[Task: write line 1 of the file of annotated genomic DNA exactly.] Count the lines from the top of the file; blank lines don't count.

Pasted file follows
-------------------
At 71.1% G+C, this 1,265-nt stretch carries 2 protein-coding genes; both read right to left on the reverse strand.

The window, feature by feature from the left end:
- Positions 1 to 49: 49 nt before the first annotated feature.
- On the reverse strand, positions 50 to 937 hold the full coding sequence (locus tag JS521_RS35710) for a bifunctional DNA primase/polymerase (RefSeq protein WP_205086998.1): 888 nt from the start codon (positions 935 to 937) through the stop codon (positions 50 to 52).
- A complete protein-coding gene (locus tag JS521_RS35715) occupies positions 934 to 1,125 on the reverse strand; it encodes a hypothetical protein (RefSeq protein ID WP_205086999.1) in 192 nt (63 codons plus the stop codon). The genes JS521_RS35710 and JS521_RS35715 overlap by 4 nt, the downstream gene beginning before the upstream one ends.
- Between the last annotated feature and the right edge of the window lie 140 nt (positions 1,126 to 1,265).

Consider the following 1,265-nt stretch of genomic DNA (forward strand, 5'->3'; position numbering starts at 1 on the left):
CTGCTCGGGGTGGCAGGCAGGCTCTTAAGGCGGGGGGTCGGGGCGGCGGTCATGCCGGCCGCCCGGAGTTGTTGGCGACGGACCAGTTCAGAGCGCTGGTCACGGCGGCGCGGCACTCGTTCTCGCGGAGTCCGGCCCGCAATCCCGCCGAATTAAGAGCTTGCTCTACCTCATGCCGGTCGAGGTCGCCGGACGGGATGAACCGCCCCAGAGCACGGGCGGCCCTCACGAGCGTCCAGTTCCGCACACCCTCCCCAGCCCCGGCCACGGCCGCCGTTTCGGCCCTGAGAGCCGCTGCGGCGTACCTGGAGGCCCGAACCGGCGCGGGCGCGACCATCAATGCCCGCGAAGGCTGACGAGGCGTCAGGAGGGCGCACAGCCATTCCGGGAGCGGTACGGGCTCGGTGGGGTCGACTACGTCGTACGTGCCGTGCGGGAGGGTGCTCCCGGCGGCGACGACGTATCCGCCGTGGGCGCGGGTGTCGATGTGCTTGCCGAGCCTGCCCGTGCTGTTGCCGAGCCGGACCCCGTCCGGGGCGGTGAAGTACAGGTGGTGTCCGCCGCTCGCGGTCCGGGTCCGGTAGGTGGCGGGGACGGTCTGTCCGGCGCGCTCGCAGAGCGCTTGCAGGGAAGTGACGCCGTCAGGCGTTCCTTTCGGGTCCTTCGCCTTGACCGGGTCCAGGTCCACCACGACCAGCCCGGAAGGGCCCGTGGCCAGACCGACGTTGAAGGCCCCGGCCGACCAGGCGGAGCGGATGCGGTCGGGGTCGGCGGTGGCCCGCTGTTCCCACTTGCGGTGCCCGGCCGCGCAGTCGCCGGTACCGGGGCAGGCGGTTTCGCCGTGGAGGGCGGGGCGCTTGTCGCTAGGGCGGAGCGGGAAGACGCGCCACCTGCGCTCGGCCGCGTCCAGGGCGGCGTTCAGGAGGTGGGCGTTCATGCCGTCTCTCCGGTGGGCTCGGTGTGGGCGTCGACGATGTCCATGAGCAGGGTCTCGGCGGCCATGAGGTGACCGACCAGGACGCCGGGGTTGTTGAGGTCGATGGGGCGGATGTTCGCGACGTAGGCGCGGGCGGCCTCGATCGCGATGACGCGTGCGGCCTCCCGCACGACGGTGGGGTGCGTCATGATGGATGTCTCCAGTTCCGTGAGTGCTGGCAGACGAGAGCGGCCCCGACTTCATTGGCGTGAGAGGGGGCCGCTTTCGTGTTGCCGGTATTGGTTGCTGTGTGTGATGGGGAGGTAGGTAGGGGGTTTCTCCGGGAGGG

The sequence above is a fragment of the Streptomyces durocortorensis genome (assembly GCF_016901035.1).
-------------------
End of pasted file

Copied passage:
At 71.1% G+C, this 1,265-nt stretch carries 2 protein-coding genes; both read right to left on the reverse strand.